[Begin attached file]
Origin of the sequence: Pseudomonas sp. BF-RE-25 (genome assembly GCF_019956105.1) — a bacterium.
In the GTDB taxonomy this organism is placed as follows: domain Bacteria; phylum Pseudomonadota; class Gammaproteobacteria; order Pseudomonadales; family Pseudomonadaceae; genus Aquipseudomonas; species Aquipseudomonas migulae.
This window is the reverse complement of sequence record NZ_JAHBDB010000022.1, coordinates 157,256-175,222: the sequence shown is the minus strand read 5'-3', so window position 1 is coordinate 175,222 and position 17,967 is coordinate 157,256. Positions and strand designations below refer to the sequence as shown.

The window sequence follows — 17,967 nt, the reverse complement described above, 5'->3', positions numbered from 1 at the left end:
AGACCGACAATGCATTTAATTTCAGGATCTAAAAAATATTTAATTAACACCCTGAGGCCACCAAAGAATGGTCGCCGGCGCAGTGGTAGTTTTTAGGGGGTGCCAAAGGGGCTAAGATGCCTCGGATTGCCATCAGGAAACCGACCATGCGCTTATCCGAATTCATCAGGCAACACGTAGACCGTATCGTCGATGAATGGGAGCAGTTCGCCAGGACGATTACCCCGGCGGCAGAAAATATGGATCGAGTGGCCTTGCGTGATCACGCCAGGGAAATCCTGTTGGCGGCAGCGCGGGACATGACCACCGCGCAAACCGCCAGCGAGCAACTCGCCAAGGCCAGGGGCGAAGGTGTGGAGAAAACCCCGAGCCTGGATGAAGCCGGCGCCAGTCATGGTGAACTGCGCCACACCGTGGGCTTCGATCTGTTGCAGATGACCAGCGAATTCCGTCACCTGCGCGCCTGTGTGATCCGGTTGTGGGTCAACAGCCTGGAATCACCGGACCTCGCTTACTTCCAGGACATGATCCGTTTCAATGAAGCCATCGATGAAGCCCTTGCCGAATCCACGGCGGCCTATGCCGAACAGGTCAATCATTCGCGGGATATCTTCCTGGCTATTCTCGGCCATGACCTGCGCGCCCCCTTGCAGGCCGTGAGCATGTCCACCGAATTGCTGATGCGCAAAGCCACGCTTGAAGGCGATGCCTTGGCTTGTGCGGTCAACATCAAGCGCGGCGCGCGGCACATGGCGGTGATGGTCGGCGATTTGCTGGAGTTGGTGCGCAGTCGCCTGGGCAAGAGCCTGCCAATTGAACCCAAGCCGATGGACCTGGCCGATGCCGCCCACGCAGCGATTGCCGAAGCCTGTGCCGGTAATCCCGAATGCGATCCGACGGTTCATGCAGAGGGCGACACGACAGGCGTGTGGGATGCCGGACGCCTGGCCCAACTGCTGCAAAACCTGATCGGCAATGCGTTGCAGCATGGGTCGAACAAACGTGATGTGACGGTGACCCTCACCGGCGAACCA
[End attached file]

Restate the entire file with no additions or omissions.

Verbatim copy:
Origin of the sequence: Pseudomonas sp. BF-RE-25 (genome assembly GCF_019956105.1) — a bacterium.
In the GTDB taxonomy this organism is placed as follows: domain Bacteria; phylum Pseudomonadota; class Gammaproteobacteria; order Pseudomonadales; family Pseudomonadaceae; genus Aquipseudomonas; species Aquipseudomonas migulae.
This window is the reverse complement of sequence record NZ_JAHBDB010000022.1, coordinates 157,256-175,222: the sequence shown is the minus strand read 5'-3', so window position 1 is coordinate 175,222 and position 17,967 is coordinate 157,256. Positions and strand designations below refer to the sequence as shown.

The window sequence follows — 17,967 nt, the reverse complement described above, 5'->3', positions numbered from 1 at the left end:
AGACCGACAATGCATTTAATTTCAGGATCTAAAAAATATTTAATTAACACCCTGAGGCCACCAAAGAATGGTCGCCGGCGCAGTGGTAGTTTTTAGGGGGTGCCAAAGGGGCTAAGATGCCTCGGATTGCCATCAGGAAACCGACCATGCGCTTATCCGAATTCATCAGGCAACACGTAGACCGTATCGTCGATGAATGGGAGCAGTTCGCCAGGACGATTACCCCGGCGGCAGAAAATATGGATCGAGTGGCCTTGCGTGATCACGCCAGGGAAATCCTGTTGGCGGCAGCGCGGGACATGACCACCGCGCAAACCGCCAGCGAGCAACTCGCCAAGGCCAGGGGCGAAGGTGTGGAGAAAACCCCGAGCCTGGATGAAGCCGGCGCCAGTCATGGTGAACTGCGCCACACCGTGGGCTTCGATCTGTTGCAGATGACCAGCGAATTCCGTCACCTGCGCGCCTGTGTGATCCGGTTGTGGGTCAACAGCCTGGAATCACCGGACCTCGCTTACTTCCAGGACATGATCCGTTTCAATGAAGCCATCGATGAAGCCCTTGCCGAATCCACGGCGGCCTATGCCGAACAGGTCAATCATTCGCGGGATATCTTCCTGGCTATTCTCGGCCATGACCTGCGCGCCCCCTTGCAGGCCGTGAGCATGTCCACCGAATTGCTGATGCGCAAAGCCACGCTTGAAGGCGATGCCTTGGCTTGTGCGGTCAACATCAAGCGCGGCGCGCGGCACATGGCGGTGATGGTCGGCGATTTGCTGGAGTTGGTGCGCAGTCGCCTGGGCAAGAGCCTGCCAATTGAACCCAAGCCGATGGACCTGGCCGATGCCGCCCACGCAGCGATTGCCGAAGCCTGTGCCGGTAATCCCGAATGCGATCCGACGGTTCATGCAGAGGGCGACACGACAGGCGTGTGGGATGCCGGACGCCTGGCCCAACTGCTGCAAAACCTGATCGGCAATGCGTTGCAGCATGGGTCGAACAAACGTGATGTGACGGTGACCCTCACCGGCGAACCA